Want to play?
Would you allow your child to do it among protruding fences, loose monkey bars, even open manholes?
An audit conducted by Comptroller John Liu contends the city Parks Department has been slow to respond to instances of faulty playground equipment around the borough, setting aside needed repair work for over a year in some cases.
In one case, loose monkey bar railings sat unfixed at a Glendale playground throughout an entire summer in 2011.
“It’s bad enough that the city is slow in keeping up with routine maintenance and repairs to playgrounds, but it is unconscionable for the city to drag its feet on fixing hazards that can injure children,” Liu said. “No child should get hurt on a playground or play equipment that the city knows is damaged. The Parks Department needs to better prioritize repairs to our children’s play areas.”
The agency contended it keeps child safety a top priority and makes repairs in a timely manner.
“We disagree with the conclusions drawn from an analysis of records and work orders that safety issues were not addressed in a timely manner,” said Parks spokesman Phil Abramson.
The audit looked at work orders reported by the Parks Inspection Program from April 1, 2011 through March 2012, and gauged the response time from the date first reported.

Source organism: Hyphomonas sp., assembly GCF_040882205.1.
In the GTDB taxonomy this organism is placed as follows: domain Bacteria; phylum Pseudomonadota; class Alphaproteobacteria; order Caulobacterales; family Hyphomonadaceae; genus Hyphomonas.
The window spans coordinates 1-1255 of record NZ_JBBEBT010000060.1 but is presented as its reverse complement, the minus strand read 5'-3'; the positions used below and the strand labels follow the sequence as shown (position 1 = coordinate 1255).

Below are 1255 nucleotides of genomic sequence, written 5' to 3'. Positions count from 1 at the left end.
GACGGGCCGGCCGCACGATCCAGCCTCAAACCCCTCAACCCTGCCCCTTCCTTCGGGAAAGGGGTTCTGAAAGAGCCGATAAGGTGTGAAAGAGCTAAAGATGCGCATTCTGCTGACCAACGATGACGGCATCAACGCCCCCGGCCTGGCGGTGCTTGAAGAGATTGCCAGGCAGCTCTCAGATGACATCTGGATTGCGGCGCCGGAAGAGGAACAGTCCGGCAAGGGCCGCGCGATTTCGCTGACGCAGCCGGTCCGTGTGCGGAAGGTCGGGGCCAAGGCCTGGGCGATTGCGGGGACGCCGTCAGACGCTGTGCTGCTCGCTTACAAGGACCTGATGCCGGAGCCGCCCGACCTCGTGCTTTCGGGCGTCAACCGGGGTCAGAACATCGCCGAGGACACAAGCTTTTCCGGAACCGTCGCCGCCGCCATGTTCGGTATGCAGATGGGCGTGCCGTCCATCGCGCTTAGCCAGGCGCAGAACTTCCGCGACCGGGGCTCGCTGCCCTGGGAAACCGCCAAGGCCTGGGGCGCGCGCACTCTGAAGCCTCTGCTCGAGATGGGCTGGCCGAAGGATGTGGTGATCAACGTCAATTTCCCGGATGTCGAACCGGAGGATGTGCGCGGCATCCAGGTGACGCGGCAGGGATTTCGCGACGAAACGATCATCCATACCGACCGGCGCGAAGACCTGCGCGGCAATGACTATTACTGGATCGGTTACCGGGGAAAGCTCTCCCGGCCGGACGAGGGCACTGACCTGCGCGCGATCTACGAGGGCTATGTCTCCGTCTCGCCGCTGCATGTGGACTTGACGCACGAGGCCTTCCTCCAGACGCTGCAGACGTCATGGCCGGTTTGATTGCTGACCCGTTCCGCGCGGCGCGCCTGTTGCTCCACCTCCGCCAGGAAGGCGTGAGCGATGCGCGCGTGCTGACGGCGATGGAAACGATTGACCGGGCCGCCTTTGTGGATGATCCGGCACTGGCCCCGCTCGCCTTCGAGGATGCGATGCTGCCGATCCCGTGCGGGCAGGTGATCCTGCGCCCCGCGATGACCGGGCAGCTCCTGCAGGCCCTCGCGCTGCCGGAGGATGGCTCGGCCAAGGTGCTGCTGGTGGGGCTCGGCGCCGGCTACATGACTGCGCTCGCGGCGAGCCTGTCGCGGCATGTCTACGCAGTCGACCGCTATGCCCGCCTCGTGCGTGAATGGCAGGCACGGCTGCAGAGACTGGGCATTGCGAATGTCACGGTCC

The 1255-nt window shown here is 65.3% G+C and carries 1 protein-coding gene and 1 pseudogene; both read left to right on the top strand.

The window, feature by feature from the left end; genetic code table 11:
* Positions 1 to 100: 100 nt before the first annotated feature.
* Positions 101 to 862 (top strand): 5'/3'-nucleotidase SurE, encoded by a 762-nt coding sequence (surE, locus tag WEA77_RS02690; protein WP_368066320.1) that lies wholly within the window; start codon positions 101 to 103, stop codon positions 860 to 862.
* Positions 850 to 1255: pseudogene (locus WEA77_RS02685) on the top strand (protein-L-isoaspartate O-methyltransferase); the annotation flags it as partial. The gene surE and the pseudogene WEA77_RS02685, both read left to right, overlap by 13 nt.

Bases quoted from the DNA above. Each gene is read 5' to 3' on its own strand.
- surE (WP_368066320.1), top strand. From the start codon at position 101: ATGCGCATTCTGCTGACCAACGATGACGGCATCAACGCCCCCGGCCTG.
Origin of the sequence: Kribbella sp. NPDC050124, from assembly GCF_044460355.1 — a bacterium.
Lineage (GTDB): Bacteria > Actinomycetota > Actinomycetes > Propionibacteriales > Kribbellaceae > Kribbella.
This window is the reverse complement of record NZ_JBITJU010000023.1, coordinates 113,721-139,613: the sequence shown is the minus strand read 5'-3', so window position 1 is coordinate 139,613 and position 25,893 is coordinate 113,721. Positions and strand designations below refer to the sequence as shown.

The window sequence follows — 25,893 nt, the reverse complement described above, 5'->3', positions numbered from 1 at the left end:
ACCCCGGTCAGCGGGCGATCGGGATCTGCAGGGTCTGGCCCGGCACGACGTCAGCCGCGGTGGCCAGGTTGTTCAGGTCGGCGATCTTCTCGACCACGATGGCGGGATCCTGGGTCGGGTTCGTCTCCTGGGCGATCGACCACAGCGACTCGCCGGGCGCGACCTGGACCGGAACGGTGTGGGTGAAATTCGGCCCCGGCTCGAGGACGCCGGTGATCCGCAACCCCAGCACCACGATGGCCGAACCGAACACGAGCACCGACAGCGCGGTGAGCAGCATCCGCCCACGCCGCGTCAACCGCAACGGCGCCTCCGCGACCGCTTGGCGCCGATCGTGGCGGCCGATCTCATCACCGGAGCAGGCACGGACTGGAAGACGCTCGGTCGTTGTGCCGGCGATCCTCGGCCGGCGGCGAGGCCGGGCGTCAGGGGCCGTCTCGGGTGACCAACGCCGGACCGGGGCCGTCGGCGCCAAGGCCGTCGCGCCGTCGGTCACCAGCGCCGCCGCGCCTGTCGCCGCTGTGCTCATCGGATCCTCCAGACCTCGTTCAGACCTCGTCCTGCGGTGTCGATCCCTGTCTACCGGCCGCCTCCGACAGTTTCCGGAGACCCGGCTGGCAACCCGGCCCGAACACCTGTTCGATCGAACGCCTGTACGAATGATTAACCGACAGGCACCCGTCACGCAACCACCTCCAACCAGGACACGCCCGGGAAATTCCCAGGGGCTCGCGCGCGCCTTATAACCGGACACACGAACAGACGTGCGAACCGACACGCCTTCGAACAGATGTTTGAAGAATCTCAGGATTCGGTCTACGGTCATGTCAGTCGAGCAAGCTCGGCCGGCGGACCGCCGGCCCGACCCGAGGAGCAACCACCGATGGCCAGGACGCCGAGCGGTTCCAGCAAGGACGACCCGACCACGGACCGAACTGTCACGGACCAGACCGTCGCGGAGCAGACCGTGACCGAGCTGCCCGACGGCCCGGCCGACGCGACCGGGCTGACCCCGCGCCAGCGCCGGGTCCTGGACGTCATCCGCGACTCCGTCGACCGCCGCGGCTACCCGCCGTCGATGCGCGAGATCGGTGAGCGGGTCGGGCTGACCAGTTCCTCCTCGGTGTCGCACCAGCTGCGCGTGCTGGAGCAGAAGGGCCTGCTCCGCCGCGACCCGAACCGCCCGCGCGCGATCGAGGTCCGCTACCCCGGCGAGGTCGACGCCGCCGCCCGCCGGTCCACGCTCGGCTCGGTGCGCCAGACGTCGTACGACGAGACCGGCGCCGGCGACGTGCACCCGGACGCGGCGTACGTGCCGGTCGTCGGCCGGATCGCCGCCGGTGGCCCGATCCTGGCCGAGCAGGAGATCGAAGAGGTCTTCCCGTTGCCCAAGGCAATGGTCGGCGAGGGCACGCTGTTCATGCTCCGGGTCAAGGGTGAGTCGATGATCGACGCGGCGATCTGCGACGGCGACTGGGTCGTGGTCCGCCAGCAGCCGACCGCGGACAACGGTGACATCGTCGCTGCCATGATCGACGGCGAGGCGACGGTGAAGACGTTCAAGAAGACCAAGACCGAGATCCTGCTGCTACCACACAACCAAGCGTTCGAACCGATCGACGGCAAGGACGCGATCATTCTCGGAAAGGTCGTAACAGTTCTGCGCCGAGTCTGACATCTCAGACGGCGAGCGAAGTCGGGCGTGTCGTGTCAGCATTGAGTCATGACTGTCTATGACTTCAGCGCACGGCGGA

The Parks Department has a separate categorization for repairs that pose a greater risk to children, called immediate attention conditions, which must be repaired within 30 days.
The report found the city agency somewhat lacking in response time in the borough; run-of-the-mill repairs were fixed within 30 days 64 percent of the time, while 16 percent took more than three months to fix. Inspectors also found 11 percent, 58 in total, of the immediate attention conditions in Queens were not fixed within the requisite 30 days.
The borough’s parks endured the second-slowest response rate, with Brooklyn seeing 58 percent of its repairs completed within 30 days, compared to Manhattan’s 80 percent, the Bronx’s 90 percent and Staten Island’s 83 percent.
The findings ring a little too true to green activists such as Geoffrey Croft, who said the audit’s findings were endemic of a bigger problem within the agency.
“There’s just so many issues revolving around that section of the Parks Department,” he said. “Part of it is the management structure; part of it is a personnel issue. They also don’t seem to have a grasp on what needs to be done.”
What needs to be done, according to Liu, is a reprioritization and reassessment to make sure inspections adhere to Parks Inspection Program standards. He also called for a monthly review of work orders to identify immediate hazards that should take priority.
The Parks Department said it would implement some of the comptroller’s recommendations.